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Enterprise Draining 2.3 Million Barrels of Oil Into Cushing

Feb. 21 (Bloomberg) -- Enterprise Products Partners LP and Enbridge Inc. have begun draining about 2.3 million barrels of oil from the Seaway pipeline into tanks at Cushing, Oklahoma, as they prepare to reverse the line’s flow to take oil to U.S. Gulf Coast refiners.

The work began over the weekend, said Randy Burkhalter, a Houston-based vice president of investor relations at Enterprise, who declined to say how long it would take. The reversed flow is expected to begin by June 1, he said.

“The market has been anticipating this purge and had expected it to start February 15,” said Abudi Zein, a senior vice president at Genscape Inc., an energy information provider. “This will push storage higher, but the effect on prices should be muted.”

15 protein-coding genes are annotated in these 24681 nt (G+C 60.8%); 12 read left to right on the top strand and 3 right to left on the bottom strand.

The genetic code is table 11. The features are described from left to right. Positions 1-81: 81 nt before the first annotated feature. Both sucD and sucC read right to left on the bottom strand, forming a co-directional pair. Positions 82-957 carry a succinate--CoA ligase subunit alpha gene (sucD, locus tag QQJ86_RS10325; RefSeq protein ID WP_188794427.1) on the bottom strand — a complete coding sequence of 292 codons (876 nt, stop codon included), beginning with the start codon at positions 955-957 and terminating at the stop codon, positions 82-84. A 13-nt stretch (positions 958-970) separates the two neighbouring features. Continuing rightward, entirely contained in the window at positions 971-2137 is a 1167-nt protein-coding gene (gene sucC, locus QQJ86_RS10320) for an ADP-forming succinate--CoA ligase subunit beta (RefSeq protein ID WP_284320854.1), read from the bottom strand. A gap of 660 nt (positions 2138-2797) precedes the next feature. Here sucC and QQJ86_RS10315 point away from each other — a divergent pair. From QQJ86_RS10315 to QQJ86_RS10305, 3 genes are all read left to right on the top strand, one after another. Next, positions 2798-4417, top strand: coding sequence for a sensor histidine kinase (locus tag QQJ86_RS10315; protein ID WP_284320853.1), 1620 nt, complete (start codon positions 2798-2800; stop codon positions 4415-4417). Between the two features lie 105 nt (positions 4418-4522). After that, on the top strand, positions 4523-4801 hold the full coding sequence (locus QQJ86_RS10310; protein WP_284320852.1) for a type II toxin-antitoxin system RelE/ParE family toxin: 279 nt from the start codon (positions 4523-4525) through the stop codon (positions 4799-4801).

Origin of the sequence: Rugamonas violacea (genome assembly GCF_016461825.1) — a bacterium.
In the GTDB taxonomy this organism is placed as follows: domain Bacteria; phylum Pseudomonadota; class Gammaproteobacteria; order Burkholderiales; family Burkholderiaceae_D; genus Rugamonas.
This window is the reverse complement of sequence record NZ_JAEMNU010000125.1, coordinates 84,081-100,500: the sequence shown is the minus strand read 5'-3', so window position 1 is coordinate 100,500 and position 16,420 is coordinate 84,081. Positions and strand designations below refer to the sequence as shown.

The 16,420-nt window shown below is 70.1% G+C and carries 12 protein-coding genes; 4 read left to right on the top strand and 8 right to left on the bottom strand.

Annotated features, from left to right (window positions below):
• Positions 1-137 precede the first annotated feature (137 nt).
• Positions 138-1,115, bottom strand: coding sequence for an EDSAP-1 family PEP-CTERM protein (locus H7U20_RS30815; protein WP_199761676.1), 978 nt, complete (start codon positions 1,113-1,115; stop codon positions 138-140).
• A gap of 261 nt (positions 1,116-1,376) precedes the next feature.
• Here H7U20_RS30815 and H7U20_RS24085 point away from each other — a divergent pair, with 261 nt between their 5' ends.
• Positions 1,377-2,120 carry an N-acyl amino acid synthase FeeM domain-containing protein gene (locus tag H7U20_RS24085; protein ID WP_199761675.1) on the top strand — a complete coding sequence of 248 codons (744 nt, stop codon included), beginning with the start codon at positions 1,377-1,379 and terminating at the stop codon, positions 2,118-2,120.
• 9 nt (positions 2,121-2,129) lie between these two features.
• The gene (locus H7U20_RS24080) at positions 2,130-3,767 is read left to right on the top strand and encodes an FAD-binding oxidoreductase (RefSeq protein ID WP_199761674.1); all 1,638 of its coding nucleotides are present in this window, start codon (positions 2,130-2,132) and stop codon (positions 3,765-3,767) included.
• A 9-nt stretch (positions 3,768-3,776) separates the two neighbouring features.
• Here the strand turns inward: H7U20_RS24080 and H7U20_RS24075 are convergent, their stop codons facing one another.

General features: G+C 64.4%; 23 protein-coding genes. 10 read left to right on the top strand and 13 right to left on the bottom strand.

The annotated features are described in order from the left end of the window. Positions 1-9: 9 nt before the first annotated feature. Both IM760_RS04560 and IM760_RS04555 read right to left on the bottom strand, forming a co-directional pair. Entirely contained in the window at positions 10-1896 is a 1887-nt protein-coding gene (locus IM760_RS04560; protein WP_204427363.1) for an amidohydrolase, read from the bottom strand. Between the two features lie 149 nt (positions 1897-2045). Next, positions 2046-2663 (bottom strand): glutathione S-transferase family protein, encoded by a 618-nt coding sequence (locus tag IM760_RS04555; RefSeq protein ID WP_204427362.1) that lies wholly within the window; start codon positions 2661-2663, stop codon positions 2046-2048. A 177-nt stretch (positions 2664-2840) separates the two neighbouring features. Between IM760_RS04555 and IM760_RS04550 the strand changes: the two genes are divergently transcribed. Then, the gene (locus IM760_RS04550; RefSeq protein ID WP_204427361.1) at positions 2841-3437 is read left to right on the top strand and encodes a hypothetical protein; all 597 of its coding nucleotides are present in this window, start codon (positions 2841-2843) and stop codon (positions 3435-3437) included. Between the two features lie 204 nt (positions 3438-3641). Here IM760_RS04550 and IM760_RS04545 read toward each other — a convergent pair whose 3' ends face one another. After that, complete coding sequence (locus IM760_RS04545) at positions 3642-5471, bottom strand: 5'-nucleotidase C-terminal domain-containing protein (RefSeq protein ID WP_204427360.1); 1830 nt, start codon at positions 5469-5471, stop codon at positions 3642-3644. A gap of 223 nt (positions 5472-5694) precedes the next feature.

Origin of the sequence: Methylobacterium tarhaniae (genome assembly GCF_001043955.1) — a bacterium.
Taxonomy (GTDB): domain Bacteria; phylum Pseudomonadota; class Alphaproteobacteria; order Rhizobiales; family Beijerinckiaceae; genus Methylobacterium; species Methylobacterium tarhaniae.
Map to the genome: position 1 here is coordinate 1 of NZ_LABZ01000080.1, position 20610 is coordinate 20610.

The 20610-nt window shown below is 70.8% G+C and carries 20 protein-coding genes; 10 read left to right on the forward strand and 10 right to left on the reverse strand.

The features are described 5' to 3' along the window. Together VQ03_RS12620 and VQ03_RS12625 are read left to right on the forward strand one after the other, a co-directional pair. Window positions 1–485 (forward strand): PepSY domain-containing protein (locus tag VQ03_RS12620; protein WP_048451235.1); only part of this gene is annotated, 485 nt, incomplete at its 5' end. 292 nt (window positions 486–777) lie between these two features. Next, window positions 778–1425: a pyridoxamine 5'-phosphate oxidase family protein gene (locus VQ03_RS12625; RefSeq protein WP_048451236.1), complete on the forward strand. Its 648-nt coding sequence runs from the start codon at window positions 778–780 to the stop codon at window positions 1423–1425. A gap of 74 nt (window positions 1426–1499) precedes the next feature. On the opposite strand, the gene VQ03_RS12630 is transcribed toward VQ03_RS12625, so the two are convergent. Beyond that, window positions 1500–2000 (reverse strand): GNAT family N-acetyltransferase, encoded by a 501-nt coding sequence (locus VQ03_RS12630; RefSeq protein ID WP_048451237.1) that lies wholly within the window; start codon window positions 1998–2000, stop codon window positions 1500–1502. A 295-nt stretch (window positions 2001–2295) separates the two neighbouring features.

Enterprise and Enbridge announced Nov. 16 the reversed line would have an initial capacity of about 150,000 barrels a day. Pump modifications expected to be completed by early 2013 will boost daily capacity to 400,000 barrels, Enbridge said.

The Seaway pipeline is emptying at a rate of about 90,000 barrels a day, according to Zein. The line held 2.3 million barrels before the purge began, he said.

Genscape has been monitoring consistently higher pumping on the line since Feb. 18, Zein said. Louisville, Kentucky-based Genscape uses remote sensing technology to measure power consumed by pipeline pumping stations. The energy used is proportional to the power required to ship the crude, according to the company’s website.

Inventories at Cushing climbed 2 million barrels to 32.5 million in the week ended Feb. 10, the highest level since Sept. 2, according to the Energy Department. Last year’s peak of 41.9 million was the highest since the department began publishing Cushing data in 2004.

Oil for March delivery on the New York Mercantile Exchange touched $106.07 today, the highest intraday price since May 5.

To contact the reporter on this story: Aaron Clark in New York at aclark27@bloomberg.net

To contact the editor responsible for this story: Bill Banker at bbanker@bloomberg.net

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